United Homes Group CEO and chairman Michael Nieri.
Peter Frank Edwards United Homes Group CEO and chairman Michael Nieri.

Thousands of executives have rung the Nasdaq bell to celebrate their milestones. It’s a definitive moment in a company’s history, a chance to show it is ready to take its place among the nation’s most respected businesses. 

But when Michael Nieri took his United Homes Group (UHG) crew from South Carolina to New York City on May 17, 2023, for its long-awaited initial public offering, the CEO and chairman of the board looked outside the company’s executive ranks to bang the historic bells, handing the hammer to his then 4-year-old grandson West Nieri.

“I chose West because I didn’t want this to be about me. He could run the company someday,” Nieri says. “I think we will always be builders. It’s one of the most satisfying businesses in America—more than half of your life is spent inside your home.”

The high-profile moment was fleeting in the company’s corporate timeline as Nieri, his family, key employees, and the company’s board of directors were on their way back home the same day to get back to the business at hand—building affordable houses and looking for new companies to acquire.

As a freshly public company, UHG ended 2023 closing 1,383 homes and 1,296 net new-home orders. At the start of this year, net new orders were up 7.4% in January and February compared with a year ago. Revenue for fiscal year 2023 came in at $421.5 million.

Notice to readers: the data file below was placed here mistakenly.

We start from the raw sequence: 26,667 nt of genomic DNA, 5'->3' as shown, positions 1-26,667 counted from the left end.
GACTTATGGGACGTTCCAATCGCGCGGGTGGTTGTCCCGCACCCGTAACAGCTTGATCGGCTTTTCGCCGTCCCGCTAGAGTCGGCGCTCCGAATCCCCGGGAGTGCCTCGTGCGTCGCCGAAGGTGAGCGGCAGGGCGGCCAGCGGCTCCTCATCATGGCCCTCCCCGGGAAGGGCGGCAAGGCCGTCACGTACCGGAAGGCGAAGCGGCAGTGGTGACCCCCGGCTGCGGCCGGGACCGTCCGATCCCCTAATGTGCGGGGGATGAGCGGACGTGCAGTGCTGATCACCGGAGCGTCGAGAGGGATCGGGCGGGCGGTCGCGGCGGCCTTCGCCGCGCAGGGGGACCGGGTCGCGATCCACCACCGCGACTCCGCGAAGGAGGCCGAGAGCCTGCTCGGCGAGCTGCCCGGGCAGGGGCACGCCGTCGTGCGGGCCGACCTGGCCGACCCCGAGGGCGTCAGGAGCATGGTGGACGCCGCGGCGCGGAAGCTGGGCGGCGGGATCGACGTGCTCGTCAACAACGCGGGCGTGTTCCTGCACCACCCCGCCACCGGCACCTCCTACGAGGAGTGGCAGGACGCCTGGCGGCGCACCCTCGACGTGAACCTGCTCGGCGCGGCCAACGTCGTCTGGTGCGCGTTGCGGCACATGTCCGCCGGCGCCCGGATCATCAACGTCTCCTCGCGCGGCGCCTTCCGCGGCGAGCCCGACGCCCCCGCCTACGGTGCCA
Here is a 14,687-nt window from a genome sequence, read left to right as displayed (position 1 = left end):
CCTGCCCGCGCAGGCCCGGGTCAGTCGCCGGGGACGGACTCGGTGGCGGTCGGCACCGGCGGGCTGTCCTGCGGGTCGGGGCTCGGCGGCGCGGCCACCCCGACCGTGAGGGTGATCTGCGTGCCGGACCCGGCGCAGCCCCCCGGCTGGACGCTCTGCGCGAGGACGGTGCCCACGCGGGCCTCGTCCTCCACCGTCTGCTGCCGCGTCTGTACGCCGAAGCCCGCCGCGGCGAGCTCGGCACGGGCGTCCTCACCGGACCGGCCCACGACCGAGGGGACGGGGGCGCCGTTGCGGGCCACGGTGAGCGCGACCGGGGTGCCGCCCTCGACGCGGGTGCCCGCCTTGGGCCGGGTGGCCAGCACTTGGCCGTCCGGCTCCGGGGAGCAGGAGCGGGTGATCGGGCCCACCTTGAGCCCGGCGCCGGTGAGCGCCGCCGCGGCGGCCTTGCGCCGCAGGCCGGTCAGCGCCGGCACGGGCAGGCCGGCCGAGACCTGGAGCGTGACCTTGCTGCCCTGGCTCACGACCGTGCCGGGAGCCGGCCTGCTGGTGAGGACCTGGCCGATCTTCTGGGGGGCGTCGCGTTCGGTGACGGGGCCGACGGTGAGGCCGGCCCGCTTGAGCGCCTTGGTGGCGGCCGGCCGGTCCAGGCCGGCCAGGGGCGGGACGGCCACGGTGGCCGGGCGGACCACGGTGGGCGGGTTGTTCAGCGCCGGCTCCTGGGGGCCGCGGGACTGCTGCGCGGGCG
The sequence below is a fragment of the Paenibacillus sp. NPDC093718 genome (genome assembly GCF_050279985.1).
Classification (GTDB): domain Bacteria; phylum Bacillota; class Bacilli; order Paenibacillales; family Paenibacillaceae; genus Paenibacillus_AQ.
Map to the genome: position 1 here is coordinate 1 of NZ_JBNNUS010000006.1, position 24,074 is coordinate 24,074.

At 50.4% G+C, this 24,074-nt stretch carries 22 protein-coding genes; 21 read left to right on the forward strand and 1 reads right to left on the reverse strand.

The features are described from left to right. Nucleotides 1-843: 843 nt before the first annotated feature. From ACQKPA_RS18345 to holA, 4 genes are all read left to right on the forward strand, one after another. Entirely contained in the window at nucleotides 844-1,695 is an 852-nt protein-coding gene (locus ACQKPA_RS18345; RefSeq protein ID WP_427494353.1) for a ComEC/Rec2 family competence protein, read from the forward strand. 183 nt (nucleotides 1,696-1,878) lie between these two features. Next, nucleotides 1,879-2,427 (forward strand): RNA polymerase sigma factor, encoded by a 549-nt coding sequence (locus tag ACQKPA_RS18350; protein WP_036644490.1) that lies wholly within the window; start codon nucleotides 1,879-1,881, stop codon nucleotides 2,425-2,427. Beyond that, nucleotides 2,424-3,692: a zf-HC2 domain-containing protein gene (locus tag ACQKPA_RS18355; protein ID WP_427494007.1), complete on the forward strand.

“This housing business moves,” Nieri says. “It’s a new thing every day. Maybe a different group of subs and different owners. It’s exciting.”

Michael and Robyn Nieri with their grandson, West, at the Nasdaq bell ringing.
Courtesy Michael Nieri Michael and Robyn Nieri with their grandson, West, at the Nasdaq bell ringing.

Builder of the Year

The stock listing was the highlight of last year for the company that has been named BUILDER’S 2024 Builder of the Year, an honor that will be bestowed upon the company at this year’s Builder 100 Summit in Dana Point, California, May 6 to 8. 

“The company’s accelerated growth on top of its public offering made for a strong case,” says Steve Ladurantaye, vice president of content at Zonda, BUILDER’s parent company. “It’s also impossible to ignore the company’s culture, which focuses on communication and openness.”

Headquartered in Columbia, South Carolina, Great Southern Homes announced a merger with DiamondHead Holdings Corp. (DHHG) in September 2022 before making its stock market debut in March 2023 as UHG. 

UHG completed two acquisitions in 2023, first expanding to Raleigh, North Carolina, where the company acquired Herring Homes in August. Now operating under the Great Southern Homes brand, the expanded footprint allows UHG to build more entry-level and first-time move-up homes with corresponding price points in the region. 

Two months after the Herring Homes acquisition, UHG acquired Rosewood Communities, a home builder in the upstate region of South Carolina. Rosewood Communities primarily builds in the rapidly growing Greenville and Clemson markets. Its unique cottage-style homes are targeted toward empty nesters and move-up buyers. The homes offer master-on-main and loft designs with appealing architecture and custom finishes. 

From left, United Homes Group CEO and chairman Michael Nieri, chief financial officer Keith Feldman, president Jack Micenko, and chief administrative officer Tom O'Grady.